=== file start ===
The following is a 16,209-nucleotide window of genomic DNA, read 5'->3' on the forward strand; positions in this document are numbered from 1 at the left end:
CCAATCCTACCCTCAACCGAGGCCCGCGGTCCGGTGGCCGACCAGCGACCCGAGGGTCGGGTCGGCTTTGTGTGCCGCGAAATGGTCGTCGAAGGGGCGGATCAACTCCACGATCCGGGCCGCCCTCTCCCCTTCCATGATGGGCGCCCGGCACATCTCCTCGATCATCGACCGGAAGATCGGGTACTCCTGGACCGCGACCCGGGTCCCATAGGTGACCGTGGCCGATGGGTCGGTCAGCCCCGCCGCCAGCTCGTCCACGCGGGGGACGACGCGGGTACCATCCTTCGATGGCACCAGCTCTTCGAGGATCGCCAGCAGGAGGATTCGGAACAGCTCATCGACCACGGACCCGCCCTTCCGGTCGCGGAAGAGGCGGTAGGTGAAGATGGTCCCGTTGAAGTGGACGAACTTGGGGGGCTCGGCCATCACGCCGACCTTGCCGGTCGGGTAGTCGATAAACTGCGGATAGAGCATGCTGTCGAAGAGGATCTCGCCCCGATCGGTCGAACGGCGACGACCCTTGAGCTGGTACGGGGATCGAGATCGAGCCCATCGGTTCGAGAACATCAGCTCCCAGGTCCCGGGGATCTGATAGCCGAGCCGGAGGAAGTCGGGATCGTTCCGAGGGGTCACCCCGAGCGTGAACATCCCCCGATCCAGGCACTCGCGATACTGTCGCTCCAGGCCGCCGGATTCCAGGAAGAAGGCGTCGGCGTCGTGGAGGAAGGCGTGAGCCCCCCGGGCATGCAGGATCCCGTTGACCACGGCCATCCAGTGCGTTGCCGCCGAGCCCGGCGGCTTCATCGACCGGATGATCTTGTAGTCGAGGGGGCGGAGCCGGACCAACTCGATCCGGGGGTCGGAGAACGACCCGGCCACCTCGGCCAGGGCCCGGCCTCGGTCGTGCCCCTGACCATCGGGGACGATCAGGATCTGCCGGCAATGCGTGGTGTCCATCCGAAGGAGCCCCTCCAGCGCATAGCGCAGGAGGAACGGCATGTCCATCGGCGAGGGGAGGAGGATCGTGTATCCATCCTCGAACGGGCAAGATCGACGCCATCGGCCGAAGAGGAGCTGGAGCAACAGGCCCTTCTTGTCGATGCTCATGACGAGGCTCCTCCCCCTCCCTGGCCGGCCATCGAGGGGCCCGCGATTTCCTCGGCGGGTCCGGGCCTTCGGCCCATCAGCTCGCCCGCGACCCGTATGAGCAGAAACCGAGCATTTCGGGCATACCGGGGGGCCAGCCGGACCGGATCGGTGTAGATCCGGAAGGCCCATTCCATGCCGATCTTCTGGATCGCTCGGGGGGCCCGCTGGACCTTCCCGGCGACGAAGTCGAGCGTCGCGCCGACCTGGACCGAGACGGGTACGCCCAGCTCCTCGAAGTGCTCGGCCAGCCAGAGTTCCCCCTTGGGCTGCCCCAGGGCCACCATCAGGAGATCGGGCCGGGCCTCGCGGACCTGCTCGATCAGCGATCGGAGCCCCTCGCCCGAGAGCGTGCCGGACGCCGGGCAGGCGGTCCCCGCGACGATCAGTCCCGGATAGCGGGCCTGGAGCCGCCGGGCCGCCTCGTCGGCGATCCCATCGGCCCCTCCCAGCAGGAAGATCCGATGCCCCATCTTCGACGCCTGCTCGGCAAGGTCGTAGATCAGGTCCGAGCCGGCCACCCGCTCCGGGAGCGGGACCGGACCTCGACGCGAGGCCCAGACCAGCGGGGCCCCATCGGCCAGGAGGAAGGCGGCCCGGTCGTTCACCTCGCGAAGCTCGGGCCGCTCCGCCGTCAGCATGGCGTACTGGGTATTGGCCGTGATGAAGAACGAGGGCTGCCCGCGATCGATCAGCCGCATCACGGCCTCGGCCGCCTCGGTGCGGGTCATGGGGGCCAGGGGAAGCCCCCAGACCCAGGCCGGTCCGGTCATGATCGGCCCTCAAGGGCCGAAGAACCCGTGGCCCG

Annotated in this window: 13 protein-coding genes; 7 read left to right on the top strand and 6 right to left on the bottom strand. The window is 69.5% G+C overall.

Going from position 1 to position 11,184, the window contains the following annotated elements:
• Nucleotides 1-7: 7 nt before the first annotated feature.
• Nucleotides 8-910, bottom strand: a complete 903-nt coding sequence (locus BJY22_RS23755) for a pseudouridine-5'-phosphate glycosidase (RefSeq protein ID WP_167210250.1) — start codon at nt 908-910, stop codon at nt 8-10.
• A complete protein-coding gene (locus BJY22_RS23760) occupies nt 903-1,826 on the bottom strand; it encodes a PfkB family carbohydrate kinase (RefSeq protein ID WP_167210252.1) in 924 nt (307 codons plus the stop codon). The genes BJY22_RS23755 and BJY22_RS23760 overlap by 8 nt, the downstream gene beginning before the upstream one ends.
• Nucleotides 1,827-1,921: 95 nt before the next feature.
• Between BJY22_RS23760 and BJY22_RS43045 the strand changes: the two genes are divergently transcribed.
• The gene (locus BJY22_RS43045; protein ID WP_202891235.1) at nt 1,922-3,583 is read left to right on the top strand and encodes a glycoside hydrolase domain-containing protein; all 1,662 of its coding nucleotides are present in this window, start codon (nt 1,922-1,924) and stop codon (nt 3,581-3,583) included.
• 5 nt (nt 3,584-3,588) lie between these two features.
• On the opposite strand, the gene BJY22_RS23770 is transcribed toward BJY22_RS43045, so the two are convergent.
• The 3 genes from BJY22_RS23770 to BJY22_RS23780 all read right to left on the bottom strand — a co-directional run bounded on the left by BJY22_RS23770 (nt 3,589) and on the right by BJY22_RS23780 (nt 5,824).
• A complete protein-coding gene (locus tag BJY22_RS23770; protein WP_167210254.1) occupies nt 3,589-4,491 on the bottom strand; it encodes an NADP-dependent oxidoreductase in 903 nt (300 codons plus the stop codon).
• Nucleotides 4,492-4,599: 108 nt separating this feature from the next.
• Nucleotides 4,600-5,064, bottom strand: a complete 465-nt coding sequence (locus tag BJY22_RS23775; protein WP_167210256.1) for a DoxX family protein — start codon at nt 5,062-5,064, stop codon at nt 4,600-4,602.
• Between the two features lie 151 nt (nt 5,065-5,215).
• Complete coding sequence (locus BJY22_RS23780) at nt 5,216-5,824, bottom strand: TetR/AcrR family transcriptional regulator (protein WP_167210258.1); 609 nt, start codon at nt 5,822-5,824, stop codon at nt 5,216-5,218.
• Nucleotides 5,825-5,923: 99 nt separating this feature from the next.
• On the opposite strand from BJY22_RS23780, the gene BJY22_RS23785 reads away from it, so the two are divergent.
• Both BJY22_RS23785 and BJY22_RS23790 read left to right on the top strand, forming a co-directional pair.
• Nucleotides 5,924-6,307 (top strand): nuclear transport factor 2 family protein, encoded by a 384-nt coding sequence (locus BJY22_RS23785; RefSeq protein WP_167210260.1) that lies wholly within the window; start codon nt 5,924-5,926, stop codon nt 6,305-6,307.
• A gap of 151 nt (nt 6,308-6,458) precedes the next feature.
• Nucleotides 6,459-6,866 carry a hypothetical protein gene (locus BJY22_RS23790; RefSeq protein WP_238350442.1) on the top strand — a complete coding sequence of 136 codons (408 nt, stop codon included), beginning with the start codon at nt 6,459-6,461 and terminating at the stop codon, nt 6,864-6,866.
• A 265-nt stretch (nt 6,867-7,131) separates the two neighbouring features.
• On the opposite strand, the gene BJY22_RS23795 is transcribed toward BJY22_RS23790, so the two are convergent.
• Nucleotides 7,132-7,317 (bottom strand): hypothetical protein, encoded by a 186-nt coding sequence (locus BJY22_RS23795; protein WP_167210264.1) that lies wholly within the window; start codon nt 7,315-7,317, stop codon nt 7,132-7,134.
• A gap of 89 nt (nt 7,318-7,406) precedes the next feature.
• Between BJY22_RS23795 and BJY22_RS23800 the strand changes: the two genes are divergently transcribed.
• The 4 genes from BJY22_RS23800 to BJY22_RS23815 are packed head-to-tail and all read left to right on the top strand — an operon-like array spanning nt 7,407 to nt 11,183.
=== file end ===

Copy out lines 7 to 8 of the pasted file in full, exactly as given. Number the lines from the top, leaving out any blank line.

• A complete protein-coding gene (locus BJY22_RS23760) occupies nt 903-1,826 on the bottom strand; it encodes a PfkB family carbohydrate kinase (RefSeq protein ID WP_167210252.1) in 924 nt (307 codons plus the stop codon). The genes BJY22_RS23755 and BJY22_RS23760 overlap by 8 nt, the downstream gene beginning before the upstream one ends.
• Nucleotides 1,827-1,921: 95 nt before the next feature.